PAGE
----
COLEMAN STATION — Coleman Station has been beautified by Friends of Coleman Station every year since 2001.
Saturday and Sunday, volunteers, as well as students from the Webutuck and Pine Plains Central school districts, helped from 10 a.m. to 3 p.m., weeding and picking up trash from the side of the road.
According to Lynn Mordas, the director of the organization who started the historic district cleanup six years ago, the turnout on Sunday was much better than the day before.
In fact, Mordas was the only person on hand at the Diana K. Temple Memorial Garden, where the volunteers converged, Saturday around noon.
However, the director said some of the older members of the community put in many hours earlier that week.
"A lot of the major work has been done already," she said.
Monday afternoon, Mordas commented on the next day’s activity.
"It was great. We had help from Webutuck students, a freshman at Sage College and some children," she said. "People were saying how great the garden looked and how much they liked it."
Friends of Coleman Station is looking to upgrade the garden even more with two benches made out of white cedar.
Herrington’s of Millerton donated the lumber for the first bench, but the Friends are still looking for a donor for the second.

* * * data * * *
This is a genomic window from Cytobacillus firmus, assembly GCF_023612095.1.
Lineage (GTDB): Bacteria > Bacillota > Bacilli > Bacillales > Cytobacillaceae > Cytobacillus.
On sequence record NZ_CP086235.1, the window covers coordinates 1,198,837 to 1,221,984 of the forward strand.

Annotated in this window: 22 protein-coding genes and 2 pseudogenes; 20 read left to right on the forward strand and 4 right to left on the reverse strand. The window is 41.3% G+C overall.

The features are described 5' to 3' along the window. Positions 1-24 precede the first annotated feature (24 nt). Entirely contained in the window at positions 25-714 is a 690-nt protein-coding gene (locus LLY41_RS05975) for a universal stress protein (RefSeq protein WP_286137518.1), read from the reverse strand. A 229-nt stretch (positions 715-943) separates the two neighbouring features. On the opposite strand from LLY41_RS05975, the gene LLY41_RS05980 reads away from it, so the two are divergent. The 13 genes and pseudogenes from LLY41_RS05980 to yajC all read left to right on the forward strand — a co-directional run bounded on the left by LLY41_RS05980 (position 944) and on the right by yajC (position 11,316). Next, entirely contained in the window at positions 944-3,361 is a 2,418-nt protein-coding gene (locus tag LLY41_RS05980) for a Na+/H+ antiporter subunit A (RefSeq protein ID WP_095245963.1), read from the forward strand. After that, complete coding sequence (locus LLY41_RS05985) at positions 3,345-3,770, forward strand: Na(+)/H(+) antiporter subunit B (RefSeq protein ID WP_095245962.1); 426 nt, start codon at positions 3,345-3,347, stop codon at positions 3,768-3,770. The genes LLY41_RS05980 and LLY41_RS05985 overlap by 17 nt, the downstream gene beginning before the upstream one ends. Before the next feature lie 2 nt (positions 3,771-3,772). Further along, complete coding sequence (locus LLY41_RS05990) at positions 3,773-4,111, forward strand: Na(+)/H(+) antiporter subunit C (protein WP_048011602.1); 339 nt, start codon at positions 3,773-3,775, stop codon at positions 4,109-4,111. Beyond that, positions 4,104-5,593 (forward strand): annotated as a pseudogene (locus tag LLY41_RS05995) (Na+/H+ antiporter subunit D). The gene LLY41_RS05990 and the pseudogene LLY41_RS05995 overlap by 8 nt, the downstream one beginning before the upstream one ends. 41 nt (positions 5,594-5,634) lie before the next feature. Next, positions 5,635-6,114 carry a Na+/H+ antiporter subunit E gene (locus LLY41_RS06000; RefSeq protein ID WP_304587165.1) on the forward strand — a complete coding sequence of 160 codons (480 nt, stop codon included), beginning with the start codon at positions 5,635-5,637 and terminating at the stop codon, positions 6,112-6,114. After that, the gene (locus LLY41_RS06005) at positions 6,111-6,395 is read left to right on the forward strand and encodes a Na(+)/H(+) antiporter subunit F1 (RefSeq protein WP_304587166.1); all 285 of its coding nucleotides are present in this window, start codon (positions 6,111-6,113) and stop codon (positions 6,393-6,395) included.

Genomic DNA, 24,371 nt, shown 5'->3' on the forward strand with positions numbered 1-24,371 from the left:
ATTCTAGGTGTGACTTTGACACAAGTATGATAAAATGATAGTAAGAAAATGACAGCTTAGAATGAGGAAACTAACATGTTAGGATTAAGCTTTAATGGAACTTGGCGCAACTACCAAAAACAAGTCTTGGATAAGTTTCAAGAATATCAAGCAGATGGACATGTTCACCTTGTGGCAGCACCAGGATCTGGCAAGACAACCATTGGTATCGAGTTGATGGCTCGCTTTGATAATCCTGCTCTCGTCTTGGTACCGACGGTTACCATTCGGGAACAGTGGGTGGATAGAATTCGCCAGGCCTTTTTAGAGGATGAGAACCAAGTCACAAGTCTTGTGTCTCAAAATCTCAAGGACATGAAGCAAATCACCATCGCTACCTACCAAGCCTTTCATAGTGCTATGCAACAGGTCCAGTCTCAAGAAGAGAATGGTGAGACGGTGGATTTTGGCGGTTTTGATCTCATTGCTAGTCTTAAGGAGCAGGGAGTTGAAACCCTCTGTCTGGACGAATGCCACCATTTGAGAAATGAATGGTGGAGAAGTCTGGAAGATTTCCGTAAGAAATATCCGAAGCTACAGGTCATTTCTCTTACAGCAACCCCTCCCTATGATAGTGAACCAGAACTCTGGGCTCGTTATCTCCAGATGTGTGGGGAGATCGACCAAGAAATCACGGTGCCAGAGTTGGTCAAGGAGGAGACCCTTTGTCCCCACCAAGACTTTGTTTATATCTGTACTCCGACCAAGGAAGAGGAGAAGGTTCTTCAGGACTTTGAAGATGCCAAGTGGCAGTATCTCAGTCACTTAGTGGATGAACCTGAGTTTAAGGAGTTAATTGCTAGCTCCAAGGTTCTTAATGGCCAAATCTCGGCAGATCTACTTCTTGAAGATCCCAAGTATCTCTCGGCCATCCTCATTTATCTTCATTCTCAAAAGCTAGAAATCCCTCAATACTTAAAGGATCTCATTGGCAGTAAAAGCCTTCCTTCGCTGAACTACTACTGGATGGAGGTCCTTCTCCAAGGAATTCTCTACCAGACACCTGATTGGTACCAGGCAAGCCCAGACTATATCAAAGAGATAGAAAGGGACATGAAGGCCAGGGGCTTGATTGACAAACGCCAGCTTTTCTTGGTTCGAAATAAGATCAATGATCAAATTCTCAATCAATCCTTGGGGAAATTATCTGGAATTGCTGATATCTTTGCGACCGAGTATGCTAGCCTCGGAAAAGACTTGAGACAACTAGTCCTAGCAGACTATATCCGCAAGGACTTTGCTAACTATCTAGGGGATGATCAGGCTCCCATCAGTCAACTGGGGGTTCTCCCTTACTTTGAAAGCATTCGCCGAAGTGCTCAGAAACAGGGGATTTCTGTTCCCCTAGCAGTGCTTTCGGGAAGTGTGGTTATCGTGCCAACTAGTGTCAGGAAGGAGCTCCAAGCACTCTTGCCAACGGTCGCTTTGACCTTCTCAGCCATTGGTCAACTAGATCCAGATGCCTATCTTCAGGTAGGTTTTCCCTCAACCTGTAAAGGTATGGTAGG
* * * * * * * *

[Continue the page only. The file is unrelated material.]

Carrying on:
Coleman Station, a hamlet of North East, is included on the National Register of Historic Places. The historic district includes nine historic family farms, some of them previously owned, as Mordas put it, by "notable people," as well as buildings that are architecturally significant.
Mordas said the cleanup is "sort of her thing" and it’s been growing since the year of its inception.
"The first year, we had three students from Webutuck and Pine Plains who were amazing. Each year, there seems to be a little less garbage," she continued, also elaborating on why the district needs to be kept prim and proper. "The district is designated because it has a sense of community. There was really a horrendous amount of garbage on both sides of the road. There were appliances. It was dangerous to the public and a health hazard."
Mordas is looking for volunteers to do work in the garden this summer, such as weeding. Anybody who is interested should call her at 518-789-0309.
She thanked Old Farm Nursery, Salisbury Garden Center, Millerton Nursery, Amenia Nursery and Paley’s, as well as the Community Foundation of Dutchess County and the Fisker’s Corp., for donations.